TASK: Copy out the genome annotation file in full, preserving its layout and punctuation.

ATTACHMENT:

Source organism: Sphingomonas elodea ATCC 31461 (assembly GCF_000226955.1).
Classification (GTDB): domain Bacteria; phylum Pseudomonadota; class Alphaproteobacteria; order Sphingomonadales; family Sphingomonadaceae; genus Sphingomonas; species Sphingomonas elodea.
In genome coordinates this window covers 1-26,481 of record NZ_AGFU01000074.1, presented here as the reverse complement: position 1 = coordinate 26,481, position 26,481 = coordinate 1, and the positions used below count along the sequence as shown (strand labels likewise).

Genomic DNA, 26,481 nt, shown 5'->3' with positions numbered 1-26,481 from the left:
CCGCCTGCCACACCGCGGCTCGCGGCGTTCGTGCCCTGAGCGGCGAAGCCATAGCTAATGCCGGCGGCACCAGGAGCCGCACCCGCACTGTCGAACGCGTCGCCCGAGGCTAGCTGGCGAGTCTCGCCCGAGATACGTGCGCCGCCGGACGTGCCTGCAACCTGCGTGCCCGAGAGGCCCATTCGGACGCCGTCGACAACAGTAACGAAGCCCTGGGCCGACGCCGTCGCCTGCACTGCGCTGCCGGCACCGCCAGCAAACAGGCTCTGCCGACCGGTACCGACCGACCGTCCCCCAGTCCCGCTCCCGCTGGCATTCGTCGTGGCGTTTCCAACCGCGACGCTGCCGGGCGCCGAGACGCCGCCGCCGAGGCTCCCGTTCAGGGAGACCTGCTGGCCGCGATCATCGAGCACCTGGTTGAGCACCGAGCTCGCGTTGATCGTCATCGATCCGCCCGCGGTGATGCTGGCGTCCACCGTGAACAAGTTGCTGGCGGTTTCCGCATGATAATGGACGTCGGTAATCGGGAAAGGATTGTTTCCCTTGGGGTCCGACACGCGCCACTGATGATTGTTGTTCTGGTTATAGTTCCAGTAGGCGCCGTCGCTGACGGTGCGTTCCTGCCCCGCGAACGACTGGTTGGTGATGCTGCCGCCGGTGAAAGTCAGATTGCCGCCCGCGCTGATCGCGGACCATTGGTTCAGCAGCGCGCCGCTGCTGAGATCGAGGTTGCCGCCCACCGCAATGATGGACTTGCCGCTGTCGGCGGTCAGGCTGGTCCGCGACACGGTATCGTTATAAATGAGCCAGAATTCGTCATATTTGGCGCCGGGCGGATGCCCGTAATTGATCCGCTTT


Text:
Source organism: Sphingomonas elodea ATCC 31461 (assembly GCF_000226955.1).
Classification (GTDB): domain Bacteria; phylum Pseudomonadota; class Alphaproteobacteria; order Sphingomonadales; family Sphingomonadaceae; genus Sphingomonas; species Sphingomonas elodea.
In genome coordinates this window covers 1-26,481 of record NZ_AGFU01000074.1, presented here as the reverse complement: position 1 = coordinate 26,481, position 26,481 = coordinate 1, and the positions used below count along the sequence as shown (strand labels likewise).

Genomic DNA, 26,481 nt, shown 5'->3' with positions numbered 1-26,481 from the left:
CCGCCTGCCACACCGCGGCTCGCGGCGTTCGTGCCCTGAGCGGCGAAGCCATAGCTAATGCCGGCGGCACCAGGAGCCGCACCCGCACTGTCGAACGCGTCGCCCGAGGCTAGCTGGCGAGTCTCGCCCGAGATACGTGCGCCGCCGGACGTGCCTGCAACCTGCGTGCCCGAGAGGCCCATTCGGACGCCGTCGACAACAGTAACGAAGCCCTGGGCCGACGCCGTCGCCTGCACTGCGCTGCCGGCACCGCCAGCAAACAGGCTCTGCCGACCGGTACCGACCGACCGTCCCCCAGTCCCGCTCCCGCTGGCATTCGTCGTGGCGTTTCCAACCGCGACGCTGCCGGGCGCCGAGACGCCGCCGCCGAGGCTCCCGTTCAGGGAGACCTGCTGGCCGCGATCATCGAGCACCTGGTTGAGCACCGAGCTCGCGTTGATCGTCATCGATCCGCCCGCGGTGATGCTGGCGTCCACCGTGAACAAGTTGCTGGCGGTTTCCGCATGATAATGGACGTCGGTAATCGGGAAAGGATTGTTTCCCTTGGGGTCCGACACGCGCCACTGATGATTGTTGTTCTGGTTATAGTTCCAGTAGGCGCCGTCGCTGACGGTGCGTTCCTGCCCCGCGAACGACTGGTTGGTGATGCTGCCGCCGGTGAAAGTCAGATTGCCGCCCGCGCTGATCGCGGACCATTGGTTCAGCAGCGCGCCGCTGCTGAGATCGAGGTTGCCGCCCACCGCAATGATGGACTTGCCGCTGTCGGCGGTCAGGCTGGTCCGCGACACGGTATCGTTATAAATGAGCCAGAATTCGTCATATTTGGCGCCGGGCGGATGCCCGTAATTGATCCGCTTT